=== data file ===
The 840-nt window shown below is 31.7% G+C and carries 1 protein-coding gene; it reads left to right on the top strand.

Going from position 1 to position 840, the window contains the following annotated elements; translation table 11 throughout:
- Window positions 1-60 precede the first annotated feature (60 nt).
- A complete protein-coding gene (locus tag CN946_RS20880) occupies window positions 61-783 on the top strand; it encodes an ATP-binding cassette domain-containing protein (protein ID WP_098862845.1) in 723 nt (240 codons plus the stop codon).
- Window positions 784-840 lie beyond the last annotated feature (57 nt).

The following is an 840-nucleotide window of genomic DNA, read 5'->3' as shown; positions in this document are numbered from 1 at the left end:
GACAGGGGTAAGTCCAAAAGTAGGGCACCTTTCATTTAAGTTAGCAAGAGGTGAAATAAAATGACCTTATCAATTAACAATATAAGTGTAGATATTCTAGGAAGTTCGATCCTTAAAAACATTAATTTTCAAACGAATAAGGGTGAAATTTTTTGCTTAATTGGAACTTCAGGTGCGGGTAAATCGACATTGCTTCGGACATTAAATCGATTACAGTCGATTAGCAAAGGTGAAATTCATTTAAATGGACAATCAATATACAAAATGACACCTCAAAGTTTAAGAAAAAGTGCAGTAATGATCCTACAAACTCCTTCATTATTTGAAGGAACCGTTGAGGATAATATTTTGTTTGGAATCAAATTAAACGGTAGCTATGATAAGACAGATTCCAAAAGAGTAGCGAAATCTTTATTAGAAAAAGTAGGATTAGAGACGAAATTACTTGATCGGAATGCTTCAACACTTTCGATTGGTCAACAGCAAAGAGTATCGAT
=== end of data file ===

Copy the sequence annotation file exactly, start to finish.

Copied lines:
The 840-nt window shown below is 31.7% G+C and carries 1 protein-coding gene; it reads left to right on the top strand.

Going from position 1 to position 840, the window contains the following annotated elements; translation table 11 throughout:
- Window positions 1-60 precede the first annotated feature (60 nt).
- A complete protein-coding gene (locus tag CN946_RS20880) occupies window positions 61-783 on the top strand; it encodes an ATP-binding cassette domain-containing protein (protein ID WP_098862845.1) in 723 nt (240 codons plus the stop codon).
- Window positions 784-840 lie beyond the last annotated feature (57 nt).

The following is an 840-nucleotide window of genomic DNA, read 5'->3' as shown; positions in this document are numbered from 1 at the left end:
GACAGGGGTAAGTCCAAAAGTAGGGCACCTTTCATTTAAGTTAGCAAGAGGTGAAATAAAATGACCTTATCAATTAACAATATAAGTGTAGATATTCTAGGAAGTTCGATCCTTAAAAACATTAATTTTCAAACGAATAAGGGTGAAATTTTTTGCTTAATTGGAACTTCAGGTGCGGGTAAATCGACATTGCTTCGGACATTAAATCGATTACAGTCGATTAGCAAAGGTGAAATTCATTTAAATGGACAATCAATATACAAAATGACACCTCAAAGTTTAAGAAAAAGTGCAGTAATGATCCTACAAACTCCTTCATTATTTGAAGGAACCGTTGAGGATAATATTTTGTTTGGAATCAAATTAAACGGTAGCTATGATAAGACAGATTCCAAAAGAGTAGCGAAATCTTTATTAGAAAAAGTAGGATTAGAGACGAAATTACTTGATCGGAATGCTTCAACACTTTCGATTGGTCAACAGCAAAGAGTATCGAT